Letters

Australian letters

24 January 2015

9:00 AM

24 January 2015

9:00 AM

Lucky Country

Sir: I run a slashing contracting business and cattle at Byron Bay. I just sat down here at Broadbeach for a few days with my three boys and wife, and was catching up with some old Speccies. Would you mind passing on my sincere gratitude to Nick Cater for (in his article 8 November) giving credit to the pioneering, by an Australian, of the wool and refrigeration industries in Australia in the 19thC. It’s been a grudge and frustration of mine (and Dad’s) for many years that somehow TS Mort has never been properly recognised for his personal and financial contribution to these and many other activities that helped give us the global community we have today. His statue stands at the very centre of Sydney, yet he is virtually forgotten from our history and indeed educationally unknown. Yeah so thanks Nick. Good piece..
Rob Mort
Myocum, NSW

The roots of radicalism

Sir: Qanta Ahmed is to be praised for her dissection of Islamism and her call for a reformation of Islam (‘Let there be light’, 17 January). That call has been muted for decades but is now growing louder, and it is right to promote Muslims who see a way forward out of their current predicament. But her view of an ‘authentic Islam’ that is untainted by Islamist interpretation is surprisingly naive. Islamists do not, in fact, distort classical Islam to the extent that Ahmed suggests. Offensive jihad is a doctrine in the Quran and was a practice of Mohammed. Harsh sharia laws pre‑date modern Islamism by many centuries. Most of today’s Islamists (who refer to themselves as Salafis) do not call for a new form of their faith, but for a return to the days of the Prophet and his companions (the Salaf). If there is to be reform, Muslims must face the problem of how to overcome the Quran’s own verses ordering hatred for non-Muslims and war against them.

Fortunately, the excellent Douglas Murray took up this theme correctly, placing Islamic scripture and history in their rightful context and showing how radicalism is rooted in ‘authentic’ Islam. Mohammed ordered the assassinations of ten poets who had offended him: that is the inspiration for the Charlie Hebdo attack. Reform in Islam will not happen until honest and right-minded Muslims like Ahmed work alongside non-Muslims like Murray and others who seek a fact-based evaluation of the religion in both its spiritual and ideological form.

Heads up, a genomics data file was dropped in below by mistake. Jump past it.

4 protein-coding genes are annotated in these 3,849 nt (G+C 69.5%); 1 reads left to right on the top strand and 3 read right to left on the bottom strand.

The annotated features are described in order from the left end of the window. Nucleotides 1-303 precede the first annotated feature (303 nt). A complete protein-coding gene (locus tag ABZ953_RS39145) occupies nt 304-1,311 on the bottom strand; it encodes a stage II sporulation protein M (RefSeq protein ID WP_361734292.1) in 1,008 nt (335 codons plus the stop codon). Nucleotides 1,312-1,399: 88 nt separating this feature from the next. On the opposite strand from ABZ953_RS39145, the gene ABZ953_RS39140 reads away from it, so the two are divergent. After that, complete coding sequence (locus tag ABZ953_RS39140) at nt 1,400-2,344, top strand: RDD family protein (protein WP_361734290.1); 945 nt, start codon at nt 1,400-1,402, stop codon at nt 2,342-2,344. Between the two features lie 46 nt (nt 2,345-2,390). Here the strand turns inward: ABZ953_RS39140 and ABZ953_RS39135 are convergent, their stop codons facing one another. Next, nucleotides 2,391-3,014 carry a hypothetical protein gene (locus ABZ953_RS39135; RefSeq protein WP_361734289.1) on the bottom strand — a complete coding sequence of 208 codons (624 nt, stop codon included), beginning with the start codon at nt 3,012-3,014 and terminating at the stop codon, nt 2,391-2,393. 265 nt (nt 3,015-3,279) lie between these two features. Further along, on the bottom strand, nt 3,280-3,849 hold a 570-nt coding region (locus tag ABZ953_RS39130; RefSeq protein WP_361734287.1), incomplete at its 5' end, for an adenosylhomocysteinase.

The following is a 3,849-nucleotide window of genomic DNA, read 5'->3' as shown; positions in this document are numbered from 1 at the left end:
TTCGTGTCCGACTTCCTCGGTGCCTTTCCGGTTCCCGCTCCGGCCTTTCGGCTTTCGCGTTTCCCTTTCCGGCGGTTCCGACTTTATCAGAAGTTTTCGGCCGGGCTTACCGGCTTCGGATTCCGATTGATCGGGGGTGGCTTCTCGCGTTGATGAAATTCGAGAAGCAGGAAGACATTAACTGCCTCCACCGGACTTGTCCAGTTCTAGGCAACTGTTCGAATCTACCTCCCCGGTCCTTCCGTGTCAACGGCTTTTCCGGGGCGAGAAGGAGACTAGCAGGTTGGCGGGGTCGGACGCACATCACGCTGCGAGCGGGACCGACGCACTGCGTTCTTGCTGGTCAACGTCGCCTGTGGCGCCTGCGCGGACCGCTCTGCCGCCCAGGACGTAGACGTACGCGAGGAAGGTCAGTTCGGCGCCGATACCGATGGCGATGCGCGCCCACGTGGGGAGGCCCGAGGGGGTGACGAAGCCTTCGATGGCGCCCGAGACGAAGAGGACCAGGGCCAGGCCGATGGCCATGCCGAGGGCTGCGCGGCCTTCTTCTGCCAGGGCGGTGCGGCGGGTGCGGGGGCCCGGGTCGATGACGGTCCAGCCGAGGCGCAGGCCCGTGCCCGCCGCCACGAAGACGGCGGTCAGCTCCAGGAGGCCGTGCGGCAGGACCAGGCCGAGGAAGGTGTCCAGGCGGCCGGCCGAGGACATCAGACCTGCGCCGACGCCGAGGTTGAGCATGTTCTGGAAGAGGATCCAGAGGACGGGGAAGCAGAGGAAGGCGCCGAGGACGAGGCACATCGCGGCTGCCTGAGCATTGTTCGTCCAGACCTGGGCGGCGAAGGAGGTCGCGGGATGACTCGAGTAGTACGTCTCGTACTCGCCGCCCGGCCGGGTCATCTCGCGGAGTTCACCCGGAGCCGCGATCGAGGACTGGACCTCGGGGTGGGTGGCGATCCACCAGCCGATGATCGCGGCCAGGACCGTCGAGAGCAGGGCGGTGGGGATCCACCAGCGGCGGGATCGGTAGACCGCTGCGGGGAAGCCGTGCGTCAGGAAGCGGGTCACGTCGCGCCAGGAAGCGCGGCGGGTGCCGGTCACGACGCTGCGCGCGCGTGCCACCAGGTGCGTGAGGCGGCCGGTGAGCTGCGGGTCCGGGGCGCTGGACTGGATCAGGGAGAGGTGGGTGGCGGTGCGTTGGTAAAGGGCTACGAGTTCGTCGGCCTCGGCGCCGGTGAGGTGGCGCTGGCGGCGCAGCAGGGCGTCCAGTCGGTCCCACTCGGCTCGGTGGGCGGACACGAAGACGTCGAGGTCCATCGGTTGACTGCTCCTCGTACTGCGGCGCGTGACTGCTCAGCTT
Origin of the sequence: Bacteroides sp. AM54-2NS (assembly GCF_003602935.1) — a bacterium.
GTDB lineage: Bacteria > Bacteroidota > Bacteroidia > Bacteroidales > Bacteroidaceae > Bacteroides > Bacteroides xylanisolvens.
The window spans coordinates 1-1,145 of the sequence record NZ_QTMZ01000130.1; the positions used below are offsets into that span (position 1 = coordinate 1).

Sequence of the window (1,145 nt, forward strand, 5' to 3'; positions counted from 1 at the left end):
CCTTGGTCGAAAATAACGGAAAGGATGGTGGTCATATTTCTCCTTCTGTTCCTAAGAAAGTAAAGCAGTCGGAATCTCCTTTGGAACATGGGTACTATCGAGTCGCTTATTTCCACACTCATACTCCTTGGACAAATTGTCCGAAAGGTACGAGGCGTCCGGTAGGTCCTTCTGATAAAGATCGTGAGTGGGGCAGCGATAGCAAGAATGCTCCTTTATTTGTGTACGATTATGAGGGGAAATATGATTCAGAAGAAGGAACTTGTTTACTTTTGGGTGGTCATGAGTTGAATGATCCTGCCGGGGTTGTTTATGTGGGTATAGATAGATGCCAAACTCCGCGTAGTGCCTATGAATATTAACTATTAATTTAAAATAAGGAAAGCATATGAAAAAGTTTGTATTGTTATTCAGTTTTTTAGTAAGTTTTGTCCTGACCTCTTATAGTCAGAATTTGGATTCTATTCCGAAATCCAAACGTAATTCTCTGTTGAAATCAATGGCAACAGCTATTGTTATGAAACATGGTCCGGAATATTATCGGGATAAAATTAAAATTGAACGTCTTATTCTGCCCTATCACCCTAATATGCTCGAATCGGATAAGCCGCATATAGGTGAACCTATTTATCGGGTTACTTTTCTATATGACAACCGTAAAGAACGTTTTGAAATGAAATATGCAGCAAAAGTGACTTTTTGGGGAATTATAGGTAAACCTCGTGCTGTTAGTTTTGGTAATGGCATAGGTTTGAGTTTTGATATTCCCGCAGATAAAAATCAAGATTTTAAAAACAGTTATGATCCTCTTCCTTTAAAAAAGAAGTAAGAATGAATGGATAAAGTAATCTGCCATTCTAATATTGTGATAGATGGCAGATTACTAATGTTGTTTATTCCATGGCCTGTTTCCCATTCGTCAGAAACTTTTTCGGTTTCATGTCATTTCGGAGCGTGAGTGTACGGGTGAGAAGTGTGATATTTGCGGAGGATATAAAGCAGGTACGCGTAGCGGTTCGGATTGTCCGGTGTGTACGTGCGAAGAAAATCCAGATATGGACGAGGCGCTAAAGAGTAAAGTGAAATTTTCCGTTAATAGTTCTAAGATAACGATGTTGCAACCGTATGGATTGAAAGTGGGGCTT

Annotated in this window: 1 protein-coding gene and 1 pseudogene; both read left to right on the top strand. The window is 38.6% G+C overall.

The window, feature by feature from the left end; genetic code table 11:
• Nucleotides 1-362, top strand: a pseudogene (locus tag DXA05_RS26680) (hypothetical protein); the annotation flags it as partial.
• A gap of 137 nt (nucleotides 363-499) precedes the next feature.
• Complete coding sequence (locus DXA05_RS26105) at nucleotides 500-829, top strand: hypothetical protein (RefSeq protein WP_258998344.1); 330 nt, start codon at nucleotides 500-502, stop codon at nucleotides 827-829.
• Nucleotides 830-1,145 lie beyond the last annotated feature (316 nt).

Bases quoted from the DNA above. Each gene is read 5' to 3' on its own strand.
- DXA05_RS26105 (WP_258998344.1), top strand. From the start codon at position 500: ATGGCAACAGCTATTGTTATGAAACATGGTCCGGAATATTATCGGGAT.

Dr Denis MacEoin
Newcastle upon Tyne

Islam vs Islamism


Sir: Qanta Ahmed’s article was excellent. Kipling once wrote that ‘where there is Islam there is an intelligible civilisation’. Where there is Islamism, there isn’t. Dr Ahmed makes this clear, to us and to her fellow Muslims.
Allan Massie
Selkirk

Robot medics

Sir: Mary Wakefield’s column about Google replacing the local GP (‘Would you put your life in the care of Dr Droid?’, 17 January) unexpectedly reminded me of my late father-in-law Bill Dorsch’s experience as a surgeon at the Broken Hill Base Hospital at the start of the second world war. At the time, he was one of two surgeons at the hospital with German names (though both were Australian): Drs Wilhelm Dorsch and Franziska Schlink. There were no other surgeons within 200 miles. A day or so after the declaration of war on Germany, their lists emptied because of anti-German feelings. But within two weeks, the same patients who had taken themselves off the list were back; their conditions did not share their prejudices.

Just as there were no substitutes for surgeons Dorsch and Schlink, I believe there will be no electronic substitute for a well-trained, competent general medical practitioner in the foreseeable future.
Leon Le Leu
Googong, Australia

Clean cars and class

Sir: Toby Young is right to suggest that people with clean cars are probably those who throw their litter out of the window (Status anxiety, 17 January). Several years ago, my mother, grandmother and I were stuck for some 20 minutes in a jam on a country road in very hot weather. When one of the young men in the car in front threw his beer can out of the passenger window, it was promptly returned to him by my indignant grandmother. The young man was too surprised to say anything, but minutes later, his three companions ‘mooned’ us from the back seat. I don’t know whether the youths came from the bottom of the social pyramid, but my grandmother did observe that their car was considerably cleaner than mine and that the offender was wearing a sleeveless ‘wifebeater’ T-shirt. We also spotted a tattoo on one bare buttock.
Kathy Walton
Chorleywood, Hertfordshire

Apology to Iman Muldoon

In our article ‘A Muslim ambush – Weekend Sunrise bares its anti-Israel bias’ (republished online as ‘A Muslim’s ambush: how I was stitched up by Australian breakfast TV’) published on Jan 10 2015, we published criticisms made by Dr Qanta Ahmed about Iman Muldoon, a segment producer at Seven Network, including accusing Ms Muldoon of unprofessional conduct and biased coverage. We accept Iman Muldoon did not produce the story described in the article and has been unfairly criticised. The Spectator apologises to Iman Muldoon for any hurt or embarrassment caused.
The Editor, The Spectator Australia

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